The Elusive Fox (Middle East Literature In Translation)

Image of The Elusive Fox (Middle East Literature In Translation)
Release Date: 
August 15, 2016
Syracuse University Press
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"If reading about smoking hashish were half as interesting as doing it, this novel would be brilliant."

If reading about smoking hashish were half as interesting as doing it, this novel would be brilliant. The Elusive Fox is a philosophical account of a young Moroccan’s adventures in the city of Essaouira during the hippie influx of the late 1960s. 

Located on the southern coast of Morocco, Essaouira was famously visited by Jimi Hendrix, as well as thousands of other European hippies attracted to Morocco for its ready supply of hashish and exotica. To have an account of this sub-cultural encounter from a Moroccan perspective, and to visit the Maghreb at such a pivotal time in it’s history, seems like a fascinating proposition; however, these high expectations make the disappointments of this novel more acute.

This is the second work of Zafzaf’s (1945–2001) to be translated in this series; the first, Monarch of the Square, was an anthology of the short stories he is known for in Morocco. While this short novel certainly has value as social history, its value as a work of literature is less clear. English readers with a taste for the great Moroccan writers like Tahar Ben Jelloun,  Driss Khoury, and Leila Abouzeid might find some faint echoes here, but not the full voice.

In The Elusive Fox, Ali, the narrator, is a teacher from Casablanca, with an interest in French existentialism. We accompany him on a number of forays through town, meeting other transients in strangely stilted encounters, smoking hashish at all night parties, drinking, musing on self-knowledge, skirting violence, and having sex with women whom he refers to as “ewes.”

The fox in the title is the protagonist’s alter ego, the animal version of himself who watches humans warily, and considers them a “flock-based society.” The fox’s musings are among the more intriguing passages.

“I shifted my backside on the stool; my bushy tail was about to rip my pants. Touching my nose and mouth, I sneezed. Everything stayed the same, no snout or tail appeared. Thank God for that at least; it would have given the game away, and right in front of a young man who respects me.”

Apart from the fox’s occasional appearances, the action is limited to a series of random meetings that highlight his transitory and shifting perspective. The novel ends when Ali leaves town after three hippie women are found murdered on the beach. He wasn’t involved, but the party is clearly over.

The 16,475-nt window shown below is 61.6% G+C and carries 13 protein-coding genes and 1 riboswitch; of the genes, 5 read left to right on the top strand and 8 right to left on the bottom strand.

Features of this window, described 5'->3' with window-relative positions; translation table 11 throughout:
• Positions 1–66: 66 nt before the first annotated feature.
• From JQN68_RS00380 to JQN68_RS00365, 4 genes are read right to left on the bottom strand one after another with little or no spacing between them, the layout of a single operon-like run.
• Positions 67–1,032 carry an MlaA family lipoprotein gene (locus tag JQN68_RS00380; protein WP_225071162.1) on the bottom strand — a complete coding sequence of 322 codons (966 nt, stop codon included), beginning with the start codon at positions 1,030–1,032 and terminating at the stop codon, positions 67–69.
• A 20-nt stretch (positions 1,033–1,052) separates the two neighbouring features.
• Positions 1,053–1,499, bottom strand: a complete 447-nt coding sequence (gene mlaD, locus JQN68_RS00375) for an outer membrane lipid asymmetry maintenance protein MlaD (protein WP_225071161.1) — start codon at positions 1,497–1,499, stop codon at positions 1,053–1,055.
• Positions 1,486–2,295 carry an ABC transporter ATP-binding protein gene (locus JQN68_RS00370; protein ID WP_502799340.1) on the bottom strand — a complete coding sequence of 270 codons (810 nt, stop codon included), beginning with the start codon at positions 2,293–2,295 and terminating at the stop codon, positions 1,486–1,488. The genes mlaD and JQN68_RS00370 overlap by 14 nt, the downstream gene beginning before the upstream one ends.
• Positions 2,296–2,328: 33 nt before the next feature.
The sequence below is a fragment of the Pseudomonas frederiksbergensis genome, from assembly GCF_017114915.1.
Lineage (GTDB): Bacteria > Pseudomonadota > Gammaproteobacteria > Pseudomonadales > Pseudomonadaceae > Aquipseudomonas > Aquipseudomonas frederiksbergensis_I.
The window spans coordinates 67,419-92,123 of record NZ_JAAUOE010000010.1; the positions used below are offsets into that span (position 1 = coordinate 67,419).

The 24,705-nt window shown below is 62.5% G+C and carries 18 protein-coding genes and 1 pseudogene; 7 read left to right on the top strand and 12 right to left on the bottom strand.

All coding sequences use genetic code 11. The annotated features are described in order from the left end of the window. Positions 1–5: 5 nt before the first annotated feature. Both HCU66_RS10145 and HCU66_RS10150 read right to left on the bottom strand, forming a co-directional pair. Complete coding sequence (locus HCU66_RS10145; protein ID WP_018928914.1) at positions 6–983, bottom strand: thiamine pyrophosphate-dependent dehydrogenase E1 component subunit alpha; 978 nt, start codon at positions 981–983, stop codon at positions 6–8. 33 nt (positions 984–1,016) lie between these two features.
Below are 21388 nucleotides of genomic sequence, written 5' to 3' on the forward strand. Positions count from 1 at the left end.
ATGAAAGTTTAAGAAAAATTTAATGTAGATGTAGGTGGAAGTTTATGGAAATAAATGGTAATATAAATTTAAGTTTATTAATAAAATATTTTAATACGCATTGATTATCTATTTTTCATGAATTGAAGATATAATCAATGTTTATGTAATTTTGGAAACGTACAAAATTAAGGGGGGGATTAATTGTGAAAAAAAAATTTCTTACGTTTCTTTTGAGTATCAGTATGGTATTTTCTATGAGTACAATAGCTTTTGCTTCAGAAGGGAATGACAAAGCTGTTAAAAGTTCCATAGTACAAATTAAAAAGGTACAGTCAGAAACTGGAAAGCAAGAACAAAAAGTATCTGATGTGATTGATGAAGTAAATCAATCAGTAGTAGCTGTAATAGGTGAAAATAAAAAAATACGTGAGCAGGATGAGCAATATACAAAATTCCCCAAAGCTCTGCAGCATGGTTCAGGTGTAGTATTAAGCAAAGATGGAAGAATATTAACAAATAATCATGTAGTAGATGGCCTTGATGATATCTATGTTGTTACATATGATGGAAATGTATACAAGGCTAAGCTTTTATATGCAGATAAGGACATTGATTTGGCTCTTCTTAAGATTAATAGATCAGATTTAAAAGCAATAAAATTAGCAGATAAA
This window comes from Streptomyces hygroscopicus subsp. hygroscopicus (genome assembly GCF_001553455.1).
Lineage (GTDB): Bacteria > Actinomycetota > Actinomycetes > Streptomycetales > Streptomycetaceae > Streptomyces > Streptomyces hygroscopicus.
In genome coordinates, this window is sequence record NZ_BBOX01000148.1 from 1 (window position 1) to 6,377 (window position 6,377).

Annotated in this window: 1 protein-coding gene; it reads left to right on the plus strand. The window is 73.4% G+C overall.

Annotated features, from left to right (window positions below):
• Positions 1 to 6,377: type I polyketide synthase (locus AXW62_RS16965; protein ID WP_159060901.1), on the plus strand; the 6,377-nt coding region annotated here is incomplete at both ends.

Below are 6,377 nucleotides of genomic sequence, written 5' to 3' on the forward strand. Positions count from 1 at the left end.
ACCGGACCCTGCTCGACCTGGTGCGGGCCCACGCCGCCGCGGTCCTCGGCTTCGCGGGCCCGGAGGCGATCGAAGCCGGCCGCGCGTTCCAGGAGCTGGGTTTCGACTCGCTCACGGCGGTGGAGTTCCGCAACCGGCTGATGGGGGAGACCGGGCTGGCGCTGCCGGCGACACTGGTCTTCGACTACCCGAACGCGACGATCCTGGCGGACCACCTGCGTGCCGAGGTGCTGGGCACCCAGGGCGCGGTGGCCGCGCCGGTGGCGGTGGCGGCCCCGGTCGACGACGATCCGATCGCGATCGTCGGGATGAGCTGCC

There are some internal conflicts for Ali as he tries to weigh the apparent freedom of the Europeans with his own position. He feels disdain for the hippies in their rootless state; they have no families or history and so no real identity to Ali. But he also admires their mobility: “They are not crazy. If they were, they would not have been touring the entire world without a single penny in their pockets.” The mix of disdain and admiration Ali shows toward the Europeans is one of the stories lasting insights.

One of the weakest elements of this book is the wooden, almost mechanical feel of much of the dialogue. Some of the word choices also seem off. In a scene where the narrator is preparing “a bong” he goes on to describe brewing the leaves in a teapot. A “bong” in American English is a water pipe, similar to the North African hookah or shishah; a teapot is a teapot. It’s a small detail but indicative of a lack of verisimilitude throughout the story. Hippies speak like bank-tellers. Conversations often sound like disconnected slogans, and our efforts to enter the action are thwarted by exchanges like this:

“Why aren’t you smoking?”

“When I’m drinking it doesn’t agree with me. It can make me vomit or give me a bad headache.”

“You know your own self better than anyone else.”

“Know myself that’s a joke.”

“What are you saying?”

“Nothing. All I said was that I really know myself.”

“It’s wonderful for people to know themselves.”

“Never do anything that’ll cause you harm.”

It feels as if something is lost in translation here. Capturing the cadences, and nuances of the cross-language exchanges in Essaouira at this time could have brought the story to life. It’s hard to imagine that Zafzaf’s Arabic would lack in oral richness, but any flavor is simply missing here. While one could possibly argue that this approach shows the detached existential stance the author wanted, it’s simply not effective. It’s one thing to engage a cool dissolute attitude toward one’s experience, but to apply the same attitude toward writing about it rarely works.